Govt. Initiatives for Ultra Poor:
Government Poorest of the Poor (PoP) initiatives have created unique contextual tactics to target and identify the ultra-poor. In order to lift 2 million households out of extreme poverty, Bihar is implementing the Satat Jivikoparjan Yojana program through its State Rural Livelihood Mission. These households include toddy picker families, Scheduled Caste/Scheduled Tribe female-headed households, and Single Female-Headed households. In Jharkhand, a unique UDAAN project is assisting Particularly Vulnerable Tribal Groups (PVTG), which are pre-farmers who mainly rely on forest-based subsistence, have extremely low literacy rates, and reside in remote locations and are witnessing diminishing or stagnating populations. and geographically dispersed. Through convergence projects like the Attapadi Programme with the Irula, Muruga, and Kurumba tribal groups of PVTG and the Unnati program, which continues to serve PoP among the SC/ST population, the governments of Kerala and Andhra Pradesh are focusing on the lowest of the poor. In Uttar Pradesh, similar initiatives are being made with the Vantangia and Savaria communities. Lessons from all of these interventions have reinforced the need for a focused strategy to address the needs of extremely underprivileged communities in relation to their unique and complex deprivations, as well as the necessity of involving civil society organisations in the final verification of identified households.
Deendayal Antyodaya Yojana-National Rural Livelihoods Mission (DAY-NRLM):
On February 24, 2022, the World Bank and the Deendayal Antyodaya Yojana-National Rural Livelihoods Mission (DAY-NRLM) hosted a virtual learning event to discuss how to incorporate extremely poor women into the Mission’s initiatives. Presentations by BRAC and BOMA, organisations that have successfully implemented ultra-poor initiatives in numerous countries, were included in the learning session.
One of the greatest community mobilization initiatives in the world, India’s DAY-NRLM brings together over 80 million underprivileged women into over 7.4 million self-help groups to increase their empowerment, grow their savings, and promote sustainable livelihoods. Women from vulnerable populations, such as manual scavengers, human trafficking victims, members of Particularly Vulnerable Tribal Groups (PVTGs), and people with disabilities, are given special attention (PwDs). However, many women from the poorest households still struggle to become part of groups, maintain savings, and improve their standard of living. The learning event concentrated on taking notes from programs like BRAC and BOMA that have worked with such “ultra-poor” households by using a holistic, time-bound, and sequential set of interventions, allowing them to earn a basic minimum amount to advance along a pathway to sustainable livelihoods and socioeconomic resilience.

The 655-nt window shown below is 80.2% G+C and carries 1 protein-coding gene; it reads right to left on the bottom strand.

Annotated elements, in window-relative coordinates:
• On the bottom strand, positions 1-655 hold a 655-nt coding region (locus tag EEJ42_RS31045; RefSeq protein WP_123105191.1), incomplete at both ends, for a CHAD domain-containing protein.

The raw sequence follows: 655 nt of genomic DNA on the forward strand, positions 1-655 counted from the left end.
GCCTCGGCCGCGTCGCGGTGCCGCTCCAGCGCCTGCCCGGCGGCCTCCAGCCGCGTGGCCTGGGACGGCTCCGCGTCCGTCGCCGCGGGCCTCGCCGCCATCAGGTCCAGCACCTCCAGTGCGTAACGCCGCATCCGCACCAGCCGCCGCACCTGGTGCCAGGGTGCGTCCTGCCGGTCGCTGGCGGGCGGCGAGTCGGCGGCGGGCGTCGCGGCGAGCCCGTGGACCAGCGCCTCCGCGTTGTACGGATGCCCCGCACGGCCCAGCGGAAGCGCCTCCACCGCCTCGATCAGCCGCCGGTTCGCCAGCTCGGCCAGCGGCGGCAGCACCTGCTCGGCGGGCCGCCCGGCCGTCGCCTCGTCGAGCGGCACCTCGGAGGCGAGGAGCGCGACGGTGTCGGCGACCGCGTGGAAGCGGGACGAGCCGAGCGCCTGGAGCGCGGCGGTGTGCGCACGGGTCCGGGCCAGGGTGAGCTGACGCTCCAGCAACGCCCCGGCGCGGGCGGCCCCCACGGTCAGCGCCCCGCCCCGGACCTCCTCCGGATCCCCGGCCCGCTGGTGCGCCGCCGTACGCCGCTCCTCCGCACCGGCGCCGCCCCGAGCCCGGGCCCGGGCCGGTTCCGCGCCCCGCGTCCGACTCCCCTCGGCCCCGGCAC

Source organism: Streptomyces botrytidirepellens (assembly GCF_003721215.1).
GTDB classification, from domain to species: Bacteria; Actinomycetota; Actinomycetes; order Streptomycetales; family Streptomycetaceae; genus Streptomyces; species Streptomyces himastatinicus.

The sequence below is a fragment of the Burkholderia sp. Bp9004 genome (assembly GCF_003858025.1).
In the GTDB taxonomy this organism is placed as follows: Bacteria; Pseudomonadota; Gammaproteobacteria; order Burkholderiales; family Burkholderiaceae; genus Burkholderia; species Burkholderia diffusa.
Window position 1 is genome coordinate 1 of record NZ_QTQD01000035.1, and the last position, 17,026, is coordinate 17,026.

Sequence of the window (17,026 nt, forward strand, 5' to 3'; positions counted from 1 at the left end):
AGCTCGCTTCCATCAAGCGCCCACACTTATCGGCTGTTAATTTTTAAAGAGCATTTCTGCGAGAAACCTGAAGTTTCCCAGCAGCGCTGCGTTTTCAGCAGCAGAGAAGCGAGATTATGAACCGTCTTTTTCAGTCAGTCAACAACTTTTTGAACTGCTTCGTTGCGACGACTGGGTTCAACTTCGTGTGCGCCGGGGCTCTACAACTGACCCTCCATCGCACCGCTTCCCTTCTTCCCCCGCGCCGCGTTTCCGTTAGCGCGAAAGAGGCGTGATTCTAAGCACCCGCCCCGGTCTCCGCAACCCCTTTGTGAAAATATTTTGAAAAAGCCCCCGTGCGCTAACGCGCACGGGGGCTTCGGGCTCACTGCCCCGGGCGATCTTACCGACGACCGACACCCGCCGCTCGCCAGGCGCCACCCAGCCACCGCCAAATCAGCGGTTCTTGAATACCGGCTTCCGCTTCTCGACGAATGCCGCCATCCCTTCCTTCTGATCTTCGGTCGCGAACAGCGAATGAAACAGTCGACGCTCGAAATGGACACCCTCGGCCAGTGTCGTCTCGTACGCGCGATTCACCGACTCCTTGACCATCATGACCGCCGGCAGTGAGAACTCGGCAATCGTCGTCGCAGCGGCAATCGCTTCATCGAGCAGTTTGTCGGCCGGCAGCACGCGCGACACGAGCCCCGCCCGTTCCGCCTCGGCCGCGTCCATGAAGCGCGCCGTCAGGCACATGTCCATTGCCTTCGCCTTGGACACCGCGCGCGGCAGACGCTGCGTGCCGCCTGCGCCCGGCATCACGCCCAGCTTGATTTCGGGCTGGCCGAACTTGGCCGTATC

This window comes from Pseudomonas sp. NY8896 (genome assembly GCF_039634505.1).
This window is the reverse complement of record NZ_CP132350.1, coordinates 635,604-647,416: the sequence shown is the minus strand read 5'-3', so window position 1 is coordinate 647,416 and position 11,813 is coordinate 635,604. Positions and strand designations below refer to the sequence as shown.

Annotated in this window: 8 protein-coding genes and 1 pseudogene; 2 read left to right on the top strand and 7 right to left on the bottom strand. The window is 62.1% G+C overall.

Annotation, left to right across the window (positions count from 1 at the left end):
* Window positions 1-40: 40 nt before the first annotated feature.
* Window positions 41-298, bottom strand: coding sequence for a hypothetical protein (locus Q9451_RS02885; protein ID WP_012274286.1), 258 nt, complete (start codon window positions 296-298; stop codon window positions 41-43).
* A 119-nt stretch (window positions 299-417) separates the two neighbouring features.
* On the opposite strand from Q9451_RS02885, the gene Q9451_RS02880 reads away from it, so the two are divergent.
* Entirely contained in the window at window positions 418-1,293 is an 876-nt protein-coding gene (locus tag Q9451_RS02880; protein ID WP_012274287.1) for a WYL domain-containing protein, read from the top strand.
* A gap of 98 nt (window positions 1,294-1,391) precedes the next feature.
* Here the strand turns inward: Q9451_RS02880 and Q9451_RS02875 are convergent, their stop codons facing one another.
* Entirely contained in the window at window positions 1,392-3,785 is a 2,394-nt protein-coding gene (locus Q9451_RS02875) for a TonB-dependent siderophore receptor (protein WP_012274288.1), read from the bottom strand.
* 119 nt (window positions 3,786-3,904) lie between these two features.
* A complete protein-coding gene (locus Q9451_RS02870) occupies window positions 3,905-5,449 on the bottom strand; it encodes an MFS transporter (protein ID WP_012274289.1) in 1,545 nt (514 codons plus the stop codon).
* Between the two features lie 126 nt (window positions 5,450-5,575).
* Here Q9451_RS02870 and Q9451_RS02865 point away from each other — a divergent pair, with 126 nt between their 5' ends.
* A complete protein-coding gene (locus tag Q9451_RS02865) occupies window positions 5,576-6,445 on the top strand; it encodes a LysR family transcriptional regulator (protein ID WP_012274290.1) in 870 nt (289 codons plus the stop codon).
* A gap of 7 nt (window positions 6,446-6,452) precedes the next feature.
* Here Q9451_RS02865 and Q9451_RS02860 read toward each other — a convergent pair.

Charcha has provided a forum for all parties involved in India’s development to come together and set the course for an India free from poverty. Since its establishment, the platform has made it possible for eminent institutions and organisations working in India’s development sector to conduct significant gatherings that have influenced the discourse on a variety of developmental issues. It is focused on providing motivated and skilled field cadres with intensive hand-holding of the identified families. To provide the household a “breathing room” to learn about earning a living.
Through convergence programs like the Attapadi program with the Irula and Muruga tribal and Kurumba PVTG groups and the Unnati program, which continues to serve the PoP among the numerous SC/ST group, the governments of Kerala and Andhra Pradesh have focused on the lowest of the poor. In Uttar Pradesh, attempts in a similar vein are being done with the Vantangia and Sawariya communities. Due to their specific and multifaceted deprivations, the lessons learned from all of these interventions have reinforced the need for a specific strategy for addressing the issues facing ultra-poor communities. These lessons also highlight the importance of involving community-based organisations in the final vetting of the recognized families.
According to the UN’s Global Multidimensional Poverty Index 2018, 271 million Indians rose out of poverty between 2005–06 and 2015–16. Over a ten-year period, the country’s poverty rate decreased by almost half, from 55% to 28%. In India, a sizable portion of the population continues to live in poverty. The country’s extreme poverty has significantly decreased because of rapid economic expansion and the application of technology for social sector activities. Unacceptably portions of our population continue to experience acute and multifaceted deprivation despite our country’s fast growth and development. Therefore, to end poverty in India, a more thorough and inclusive approach is needed.